Don’t Hurt Yourself: Patterns of Self-Injury in Adolescence

Deliberately harming oneself, for example, by cutting, burning, biting, or hitting, is known as non-suicidal self-injury (NSSI) and is a pressing health concern for adolescents. NSSI affects about 17% of US adolescents, with similar rates internationally. Although NSSI affects a minority of adolescents, it is associated with serious mental health problems and attempted suicide. Biyao Wang and colleagues examined patterns of NSSI in a sample of nearly 3,400 Chinese secondary school students aged 13 to 17 (56% female) over 3 6-month intervals. Their goals were to examine patterns of NSSI, specifically, to identify subgroups of adolescents with distinct NSSI trajectories, and to examine the developmental course of NSSI.


At Time 1 adolescents completed measures examining impulsivity, depression, anxiety, self-criticism, unstable relationships, and perceived parental criticism. At all 3 time points, spaced 6 months apart, participants reported the frequency with which they engaged in 7 NSSI behaviors within the previous 6 months: self-cutting, burning, biting, punching, scratching skin, inserting objects into the nail or skin, and banging the head or other parts of the body against the wall.

Reports of NSSI behaviors declined at each time point, with 18% of adolescents reporting engaging in NSSI within the last 6 months at Time 1 to 9% at Time 3. Cutting was the most prevalent method followed by biting, and scratching; burning was the least common method. Four distinct patterns of NSSI were identified. Three-quarters of the adolescents comprised the Negligible group, demonstrating no or trivial engagement in NSSI. A second group, the Experimental group (13%), engaged in low levels of NSSI that decreased over time to nearly no NSSI behaviors. The Moderate Decreasing group (11%) showed moderate NSSI behavior that decreased to low levels. The final group, High Fluctuating (2%), showed the most severe and chronic NSSI, with a declining trajectory, but still persistently high levels. Girls were overrepresented in the three NSSI groups.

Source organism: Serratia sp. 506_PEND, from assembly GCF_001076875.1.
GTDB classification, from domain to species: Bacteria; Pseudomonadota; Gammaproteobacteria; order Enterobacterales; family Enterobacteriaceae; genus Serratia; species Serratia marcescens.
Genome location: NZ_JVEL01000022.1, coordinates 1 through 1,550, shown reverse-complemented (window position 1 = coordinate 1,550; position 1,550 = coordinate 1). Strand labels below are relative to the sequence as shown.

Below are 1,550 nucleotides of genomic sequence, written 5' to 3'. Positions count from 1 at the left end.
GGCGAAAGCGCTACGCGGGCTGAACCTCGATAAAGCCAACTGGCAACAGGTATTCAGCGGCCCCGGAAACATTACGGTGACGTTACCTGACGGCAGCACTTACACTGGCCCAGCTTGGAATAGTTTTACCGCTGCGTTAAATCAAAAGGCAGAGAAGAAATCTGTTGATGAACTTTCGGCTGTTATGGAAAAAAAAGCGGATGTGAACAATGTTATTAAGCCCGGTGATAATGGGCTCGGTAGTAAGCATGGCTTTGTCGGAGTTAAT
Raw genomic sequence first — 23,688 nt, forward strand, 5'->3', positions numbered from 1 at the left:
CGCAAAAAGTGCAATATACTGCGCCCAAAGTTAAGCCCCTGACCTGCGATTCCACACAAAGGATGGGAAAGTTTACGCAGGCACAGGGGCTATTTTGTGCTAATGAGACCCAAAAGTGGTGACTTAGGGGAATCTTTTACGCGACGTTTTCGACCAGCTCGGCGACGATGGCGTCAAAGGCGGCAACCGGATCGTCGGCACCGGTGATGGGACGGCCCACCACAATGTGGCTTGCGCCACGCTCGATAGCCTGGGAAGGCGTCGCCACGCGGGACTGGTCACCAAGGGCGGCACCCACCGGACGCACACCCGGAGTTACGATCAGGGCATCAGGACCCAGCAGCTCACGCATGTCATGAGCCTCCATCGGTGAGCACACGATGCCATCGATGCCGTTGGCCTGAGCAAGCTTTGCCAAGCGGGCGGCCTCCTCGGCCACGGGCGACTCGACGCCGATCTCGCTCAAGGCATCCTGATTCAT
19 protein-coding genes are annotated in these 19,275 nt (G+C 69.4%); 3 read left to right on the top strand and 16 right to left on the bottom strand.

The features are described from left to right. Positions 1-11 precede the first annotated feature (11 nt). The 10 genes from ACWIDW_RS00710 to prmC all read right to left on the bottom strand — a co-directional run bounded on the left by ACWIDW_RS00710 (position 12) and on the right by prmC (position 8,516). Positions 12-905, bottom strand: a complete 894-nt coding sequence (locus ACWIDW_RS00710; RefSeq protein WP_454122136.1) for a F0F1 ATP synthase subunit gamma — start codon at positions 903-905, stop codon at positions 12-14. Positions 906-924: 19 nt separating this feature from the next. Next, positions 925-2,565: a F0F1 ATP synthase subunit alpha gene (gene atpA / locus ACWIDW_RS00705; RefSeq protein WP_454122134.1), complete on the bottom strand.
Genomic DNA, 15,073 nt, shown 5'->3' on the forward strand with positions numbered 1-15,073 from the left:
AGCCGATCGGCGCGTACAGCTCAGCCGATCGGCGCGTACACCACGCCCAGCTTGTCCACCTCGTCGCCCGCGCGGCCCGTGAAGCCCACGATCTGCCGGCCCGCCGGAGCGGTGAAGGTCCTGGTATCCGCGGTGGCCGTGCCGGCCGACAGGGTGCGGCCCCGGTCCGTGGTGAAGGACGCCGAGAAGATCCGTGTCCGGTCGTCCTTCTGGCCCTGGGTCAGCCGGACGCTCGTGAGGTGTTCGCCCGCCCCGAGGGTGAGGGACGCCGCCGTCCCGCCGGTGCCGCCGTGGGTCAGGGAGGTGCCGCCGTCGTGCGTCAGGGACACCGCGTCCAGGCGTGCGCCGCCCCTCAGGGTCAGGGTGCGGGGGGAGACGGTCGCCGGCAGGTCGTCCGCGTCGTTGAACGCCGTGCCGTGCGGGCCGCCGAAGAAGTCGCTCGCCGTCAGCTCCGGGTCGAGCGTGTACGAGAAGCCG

Adolescents who engaged in self-injury reported higher levels of depression, more unstable relationships, and greater parental criticism than did adolescents who reported engaging in no NSSI behaviors. Negative emotions likely accompany poor relationships with parents and NSSI is thought to play a role in emotional regulation. In addition, impulsivity distinguished the three levels of self-injury; as impulsivity increased, so did self-reported self-injury. While most adolescents who engage in self-injury do so experimentally, a small proportion engage in severe and persistent NSSI with potential long term consequences. Screening for NSSI behaviors and the risk factors for NSSI, such as depression and poor relationships with parents, can identify adolescents most at risk for NSSI. Training in interpersonal skills, emotion regulation, and impulse control can aid adolescents who self-injure.


By Tara Kuther

Image by reewungjunerr


Read the full article:

Wang, B., You, J., Lin, M. P., Xu, S., & Leung, F. (2016). Developmental trajectories of nonsuicidal self‐injury in adolescence and intrapersonal/interpersonal risk factors. Journal of Research on Adolescence. DOI: 10.1111/jora.12273


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